This systematic review aimed to study caffeine’s effect on the cardiometabolic markers of the metabolic syndrome and to evaluate caffeine’s application as a potential therapeutic agent in rat models. The systematic review was structured and synthesized according to Preferred Reporting Items for Systematic Reviews and Meta-Analyses (PRISMA) and the Population, Intervention, comparator, outcome (PICO) framework. A literature search was conducted in PubMed, Scopus, and ScienceDirect to identify studies that used caffeine as an intervention in the rat model of the metabolic syndrome or any of its components compared with no treatment or controls. Studies that did not mention the disease manifestations from the experimental model used, without rat subjects, and which induced renovascular hypertension were excluded. The risk of bias in the included studies was assessed using the Systematic Review Center for Laboratory Animal Experimentation risk-of-bias tool. The main outcomes assessed were caffeine’s effect on obesity, dyslipidemia, hepatic steatosis, hepatic dysfunction, insulin resistance, and hypertension. Out of 228 studies retrieved from the search, 18 met our inclusion criteria and were included in the systematic review. Caffeine was found to favorably reduce obesity and insulin resistance in the rat model of the metabolic syndrome. The effects of caffeine on dyslipidemia, hepatic steatosis, hepatic dysfunction, and hypertension remain inconclusive. The main limitations of this study are the heterogeneity of the included studies in terms of the disease model used, experimental duration, methods to assess outcomes, including studies that were only published in English, measurement units used, and graphical data without and numerical mention in the results section. As a result, quantitative synthesis was unfeasible, and a qualitative descriptive synthesis was conducted; this might have led to the under characterization of caffeine’s effect on metabolic syndrome and its potential as an adjuvant therapy in metabolic syndrome. Caffeine has favorable effects on the metabolic syndrome, chiefly reducing obesity and insulin resistance. Future research is encouraged to delve into caffeine’s effect on dyslipidemia, hepatic steatosis, hepatic dysfunction, and hypertension, which is necessary if caffeine is to be used as a potential clinical adjuvant therapy to treat the metabolic syndrome.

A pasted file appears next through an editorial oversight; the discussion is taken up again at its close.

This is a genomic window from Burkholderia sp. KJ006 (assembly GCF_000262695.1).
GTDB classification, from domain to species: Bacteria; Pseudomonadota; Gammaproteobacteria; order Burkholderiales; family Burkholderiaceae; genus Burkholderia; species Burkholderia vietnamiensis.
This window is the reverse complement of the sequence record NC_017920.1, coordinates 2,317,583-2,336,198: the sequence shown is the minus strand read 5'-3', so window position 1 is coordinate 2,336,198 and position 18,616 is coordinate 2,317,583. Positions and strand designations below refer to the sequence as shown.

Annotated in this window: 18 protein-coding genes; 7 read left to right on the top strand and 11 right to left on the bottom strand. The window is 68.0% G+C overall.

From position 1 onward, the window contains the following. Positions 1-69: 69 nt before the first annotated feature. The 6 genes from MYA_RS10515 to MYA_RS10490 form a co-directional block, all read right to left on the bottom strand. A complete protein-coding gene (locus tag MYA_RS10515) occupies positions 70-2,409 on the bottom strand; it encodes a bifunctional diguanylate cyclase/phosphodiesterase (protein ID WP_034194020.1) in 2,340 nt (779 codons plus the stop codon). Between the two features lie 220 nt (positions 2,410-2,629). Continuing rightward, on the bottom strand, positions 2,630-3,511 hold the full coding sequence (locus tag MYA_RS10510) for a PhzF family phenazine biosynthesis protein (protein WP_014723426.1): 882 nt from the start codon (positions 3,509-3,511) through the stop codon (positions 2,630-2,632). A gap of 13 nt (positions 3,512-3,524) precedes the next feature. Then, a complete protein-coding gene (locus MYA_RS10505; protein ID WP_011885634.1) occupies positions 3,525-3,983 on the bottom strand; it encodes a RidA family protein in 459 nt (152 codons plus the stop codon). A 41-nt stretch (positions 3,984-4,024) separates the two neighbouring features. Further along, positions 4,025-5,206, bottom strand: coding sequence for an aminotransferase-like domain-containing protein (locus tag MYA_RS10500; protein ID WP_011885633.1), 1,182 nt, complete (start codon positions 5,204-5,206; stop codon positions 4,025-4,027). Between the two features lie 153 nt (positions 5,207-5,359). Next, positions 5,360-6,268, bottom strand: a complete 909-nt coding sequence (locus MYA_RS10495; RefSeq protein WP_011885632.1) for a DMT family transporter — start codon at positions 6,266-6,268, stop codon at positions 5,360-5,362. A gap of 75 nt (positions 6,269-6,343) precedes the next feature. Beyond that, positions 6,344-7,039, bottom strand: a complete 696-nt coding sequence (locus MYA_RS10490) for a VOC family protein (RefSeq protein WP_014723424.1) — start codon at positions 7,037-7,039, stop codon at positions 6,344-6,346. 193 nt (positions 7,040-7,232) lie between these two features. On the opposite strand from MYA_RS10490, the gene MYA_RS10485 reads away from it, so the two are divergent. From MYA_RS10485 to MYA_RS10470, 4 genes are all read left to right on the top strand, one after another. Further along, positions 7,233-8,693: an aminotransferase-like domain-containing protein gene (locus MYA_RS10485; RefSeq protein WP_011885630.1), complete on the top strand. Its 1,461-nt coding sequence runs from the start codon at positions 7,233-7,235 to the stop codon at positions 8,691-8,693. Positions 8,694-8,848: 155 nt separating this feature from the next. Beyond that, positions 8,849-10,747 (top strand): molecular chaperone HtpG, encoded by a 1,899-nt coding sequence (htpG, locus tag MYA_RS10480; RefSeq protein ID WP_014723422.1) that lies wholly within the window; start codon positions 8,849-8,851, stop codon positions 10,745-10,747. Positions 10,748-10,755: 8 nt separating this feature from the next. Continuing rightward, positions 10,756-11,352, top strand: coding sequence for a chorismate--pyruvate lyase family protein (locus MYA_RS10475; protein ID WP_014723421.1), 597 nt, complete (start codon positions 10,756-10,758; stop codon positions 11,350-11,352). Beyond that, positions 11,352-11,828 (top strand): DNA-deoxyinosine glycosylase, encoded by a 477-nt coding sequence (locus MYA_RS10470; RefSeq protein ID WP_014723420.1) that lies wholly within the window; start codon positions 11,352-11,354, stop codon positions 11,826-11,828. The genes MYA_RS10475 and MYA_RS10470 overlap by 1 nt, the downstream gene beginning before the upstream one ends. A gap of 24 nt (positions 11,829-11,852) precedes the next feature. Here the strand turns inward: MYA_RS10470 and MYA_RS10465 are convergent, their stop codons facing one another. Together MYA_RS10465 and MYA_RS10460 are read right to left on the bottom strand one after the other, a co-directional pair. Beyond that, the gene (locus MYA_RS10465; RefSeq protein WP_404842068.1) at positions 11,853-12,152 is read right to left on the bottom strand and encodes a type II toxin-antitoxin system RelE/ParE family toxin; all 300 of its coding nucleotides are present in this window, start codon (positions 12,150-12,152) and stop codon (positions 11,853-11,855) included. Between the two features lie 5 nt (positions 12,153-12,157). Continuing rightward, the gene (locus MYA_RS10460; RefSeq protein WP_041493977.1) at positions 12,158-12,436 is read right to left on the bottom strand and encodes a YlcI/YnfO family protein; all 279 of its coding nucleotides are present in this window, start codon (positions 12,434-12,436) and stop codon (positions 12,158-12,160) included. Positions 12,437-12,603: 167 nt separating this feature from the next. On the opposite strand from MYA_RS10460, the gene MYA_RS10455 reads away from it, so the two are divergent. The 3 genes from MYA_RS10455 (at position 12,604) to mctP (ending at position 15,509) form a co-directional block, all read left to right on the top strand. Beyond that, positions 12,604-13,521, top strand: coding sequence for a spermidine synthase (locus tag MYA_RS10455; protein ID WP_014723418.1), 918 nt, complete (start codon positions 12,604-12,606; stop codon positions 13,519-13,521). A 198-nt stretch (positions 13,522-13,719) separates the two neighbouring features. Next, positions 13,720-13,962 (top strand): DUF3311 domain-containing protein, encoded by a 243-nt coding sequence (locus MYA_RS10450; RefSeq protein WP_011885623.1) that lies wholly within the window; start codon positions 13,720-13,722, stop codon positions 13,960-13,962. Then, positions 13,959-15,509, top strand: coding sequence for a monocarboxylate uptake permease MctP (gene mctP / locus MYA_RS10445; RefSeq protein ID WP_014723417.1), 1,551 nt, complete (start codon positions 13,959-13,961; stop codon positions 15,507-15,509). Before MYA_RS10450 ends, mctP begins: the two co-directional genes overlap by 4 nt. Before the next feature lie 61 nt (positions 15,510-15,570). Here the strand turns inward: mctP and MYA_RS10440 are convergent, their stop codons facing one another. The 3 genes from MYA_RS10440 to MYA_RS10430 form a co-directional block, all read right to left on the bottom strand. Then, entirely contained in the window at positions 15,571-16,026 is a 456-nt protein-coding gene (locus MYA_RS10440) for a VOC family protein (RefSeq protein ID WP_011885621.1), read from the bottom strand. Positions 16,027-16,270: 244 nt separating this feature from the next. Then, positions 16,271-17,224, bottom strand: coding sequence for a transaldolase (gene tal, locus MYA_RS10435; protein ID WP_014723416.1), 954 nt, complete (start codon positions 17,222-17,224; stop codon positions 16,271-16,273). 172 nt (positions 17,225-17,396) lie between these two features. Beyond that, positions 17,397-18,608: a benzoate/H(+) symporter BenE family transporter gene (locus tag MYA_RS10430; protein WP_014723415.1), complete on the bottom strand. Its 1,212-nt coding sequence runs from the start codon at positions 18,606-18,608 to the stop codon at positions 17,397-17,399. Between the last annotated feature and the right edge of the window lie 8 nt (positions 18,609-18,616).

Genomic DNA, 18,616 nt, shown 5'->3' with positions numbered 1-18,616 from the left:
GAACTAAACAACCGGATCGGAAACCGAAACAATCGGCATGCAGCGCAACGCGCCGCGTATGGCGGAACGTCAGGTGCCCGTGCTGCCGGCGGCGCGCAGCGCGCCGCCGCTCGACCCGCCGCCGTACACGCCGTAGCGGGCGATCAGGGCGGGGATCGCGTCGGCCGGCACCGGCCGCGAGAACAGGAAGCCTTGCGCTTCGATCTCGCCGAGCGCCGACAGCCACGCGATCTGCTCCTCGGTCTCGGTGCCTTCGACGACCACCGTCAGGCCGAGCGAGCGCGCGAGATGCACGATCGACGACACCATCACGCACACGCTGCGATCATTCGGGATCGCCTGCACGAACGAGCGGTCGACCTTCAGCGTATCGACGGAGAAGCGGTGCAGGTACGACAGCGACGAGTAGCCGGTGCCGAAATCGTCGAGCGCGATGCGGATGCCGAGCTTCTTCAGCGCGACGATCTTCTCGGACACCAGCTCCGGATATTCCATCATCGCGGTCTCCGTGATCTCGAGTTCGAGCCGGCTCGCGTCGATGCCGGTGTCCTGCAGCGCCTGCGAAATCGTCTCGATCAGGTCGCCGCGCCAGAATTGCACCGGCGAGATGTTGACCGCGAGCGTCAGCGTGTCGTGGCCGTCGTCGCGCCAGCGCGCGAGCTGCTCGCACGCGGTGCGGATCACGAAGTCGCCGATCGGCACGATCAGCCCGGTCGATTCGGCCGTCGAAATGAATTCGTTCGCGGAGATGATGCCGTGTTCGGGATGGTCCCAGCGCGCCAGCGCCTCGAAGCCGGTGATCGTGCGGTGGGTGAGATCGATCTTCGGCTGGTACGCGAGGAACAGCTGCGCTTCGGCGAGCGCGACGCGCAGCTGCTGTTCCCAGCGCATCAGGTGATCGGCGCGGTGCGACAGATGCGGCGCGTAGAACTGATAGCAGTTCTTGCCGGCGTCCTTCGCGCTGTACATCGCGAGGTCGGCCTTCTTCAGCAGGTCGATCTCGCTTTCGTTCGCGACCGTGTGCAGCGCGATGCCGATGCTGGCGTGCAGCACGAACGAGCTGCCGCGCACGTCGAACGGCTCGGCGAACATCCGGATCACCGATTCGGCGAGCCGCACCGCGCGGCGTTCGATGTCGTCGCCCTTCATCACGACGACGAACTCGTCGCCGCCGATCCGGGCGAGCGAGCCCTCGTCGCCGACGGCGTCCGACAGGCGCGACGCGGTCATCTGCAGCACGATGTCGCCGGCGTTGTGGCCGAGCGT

© 2023. The Author(s).